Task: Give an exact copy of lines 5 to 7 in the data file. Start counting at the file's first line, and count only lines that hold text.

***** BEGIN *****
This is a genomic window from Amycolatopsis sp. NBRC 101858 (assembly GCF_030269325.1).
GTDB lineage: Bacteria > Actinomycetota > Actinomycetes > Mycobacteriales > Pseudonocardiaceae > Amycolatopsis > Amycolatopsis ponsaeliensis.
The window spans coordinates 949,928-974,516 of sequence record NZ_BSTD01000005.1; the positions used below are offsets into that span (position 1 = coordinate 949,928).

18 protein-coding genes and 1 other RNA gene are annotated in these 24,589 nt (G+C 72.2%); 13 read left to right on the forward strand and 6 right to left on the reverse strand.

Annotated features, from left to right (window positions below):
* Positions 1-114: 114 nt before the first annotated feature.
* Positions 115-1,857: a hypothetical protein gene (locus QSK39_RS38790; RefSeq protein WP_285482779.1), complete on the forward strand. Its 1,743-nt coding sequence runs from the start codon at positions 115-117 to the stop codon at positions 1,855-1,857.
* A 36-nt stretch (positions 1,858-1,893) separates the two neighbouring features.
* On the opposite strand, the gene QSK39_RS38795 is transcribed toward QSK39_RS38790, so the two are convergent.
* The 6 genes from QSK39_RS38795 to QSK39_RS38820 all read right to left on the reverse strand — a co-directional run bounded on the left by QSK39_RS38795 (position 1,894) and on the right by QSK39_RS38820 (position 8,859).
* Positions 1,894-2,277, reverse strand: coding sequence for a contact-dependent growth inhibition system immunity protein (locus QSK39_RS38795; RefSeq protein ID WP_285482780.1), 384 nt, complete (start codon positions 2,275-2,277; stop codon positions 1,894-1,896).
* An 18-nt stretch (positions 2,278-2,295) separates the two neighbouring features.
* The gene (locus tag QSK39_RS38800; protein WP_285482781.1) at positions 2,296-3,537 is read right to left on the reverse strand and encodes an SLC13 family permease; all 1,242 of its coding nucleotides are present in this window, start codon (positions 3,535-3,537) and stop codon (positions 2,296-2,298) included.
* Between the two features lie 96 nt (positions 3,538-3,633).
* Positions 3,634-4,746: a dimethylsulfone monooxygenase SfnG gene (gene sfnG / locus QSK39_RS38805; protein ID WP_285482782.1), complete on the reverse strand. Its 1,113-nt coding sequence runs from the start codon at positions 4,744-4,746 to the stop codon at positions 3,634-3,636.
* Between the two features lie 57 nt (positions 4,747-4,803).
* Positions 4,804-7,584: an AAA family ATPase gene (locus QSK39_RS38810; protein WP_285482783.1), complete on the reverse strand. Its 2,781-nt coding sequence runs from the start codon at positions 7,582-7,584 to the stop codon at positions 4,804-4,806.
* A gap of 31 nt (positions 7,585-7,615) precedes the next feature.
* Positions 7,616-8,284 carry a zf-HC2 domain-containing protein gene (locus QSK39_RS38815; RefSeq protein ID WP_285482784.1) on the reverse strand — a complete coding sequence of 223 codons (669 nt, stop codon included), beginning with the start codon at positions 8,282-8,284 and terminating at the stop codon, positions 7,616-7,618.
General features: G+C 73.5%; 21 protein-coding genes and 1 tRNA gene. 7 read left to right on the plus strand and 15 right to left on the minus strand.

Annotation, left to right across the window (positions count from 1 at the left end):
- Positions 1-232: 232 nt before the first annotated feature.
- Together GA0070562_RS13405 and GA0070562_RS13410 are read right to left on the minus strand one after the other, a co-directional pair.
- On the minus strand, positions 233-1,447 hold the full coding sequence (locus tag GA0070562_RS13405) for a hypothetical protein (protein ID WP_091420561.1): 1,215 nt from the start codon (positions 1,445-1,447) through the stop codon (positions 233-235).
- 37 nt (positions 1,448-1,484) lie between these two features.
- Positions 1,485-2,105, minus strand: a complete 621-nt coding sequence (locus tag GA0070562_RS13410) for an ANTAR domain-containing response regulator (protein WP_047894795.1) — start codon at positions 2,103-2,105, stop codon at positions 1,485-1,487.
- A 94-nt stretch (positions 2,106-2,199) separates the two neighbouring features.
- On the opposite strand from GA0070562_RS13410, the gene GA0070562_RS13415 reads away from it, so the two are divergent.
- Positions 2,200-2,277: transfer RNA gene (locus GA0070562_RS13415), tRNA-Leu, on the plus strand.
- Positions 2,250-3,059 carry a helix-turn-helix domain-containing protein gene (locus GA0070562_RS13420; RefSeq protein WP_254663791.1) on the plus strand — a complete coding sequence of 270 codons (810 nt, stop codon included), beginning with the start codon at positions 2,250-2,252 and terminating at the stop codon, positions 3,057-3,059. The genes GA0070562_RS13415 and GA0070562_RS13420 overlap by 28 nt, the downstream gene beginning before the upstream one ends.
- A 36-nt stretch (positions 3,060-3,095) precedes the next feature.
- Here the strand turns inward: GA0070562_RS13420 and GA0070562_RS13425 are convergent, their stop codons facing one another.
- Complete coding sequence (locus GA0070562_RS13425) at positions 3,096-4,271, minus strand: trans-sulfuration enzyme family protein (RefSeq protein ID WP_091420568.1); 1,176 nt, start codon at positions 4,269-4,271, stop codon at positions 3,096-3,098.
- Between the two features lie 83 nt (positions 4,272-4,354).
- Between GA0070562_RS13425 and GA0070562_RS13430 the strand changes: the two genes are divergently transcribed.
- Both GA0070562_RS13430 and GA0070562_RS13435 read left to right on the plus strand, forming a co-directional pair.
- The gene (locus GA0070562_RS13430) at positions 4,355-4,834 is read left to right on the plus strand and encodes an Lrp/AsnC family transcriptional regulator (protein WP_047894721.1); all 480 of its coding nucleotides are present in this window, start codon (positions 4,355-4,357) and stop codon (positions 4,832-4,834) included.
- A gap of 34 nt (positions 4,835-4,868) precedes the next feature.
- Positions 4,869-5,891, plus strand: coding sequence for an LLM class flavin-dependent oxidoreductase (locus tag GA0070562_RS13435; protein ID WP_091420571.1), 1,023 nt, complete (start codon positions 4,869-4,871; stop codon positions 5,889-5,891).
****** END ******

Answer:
Annotated features, from left to right (window positions below):
* Positions 1-114: 114 nt before the first annotated feature.
* Positions 115-1,857: a hypothetical protein gene (locus QSK39_RS38790; RefSeq protein WP_285482779.1), complete on the forward strand. Its 1,743-nt coding sequence runs from the start codon at positions 115-117 to the stop codon at positions 1,855-1,857.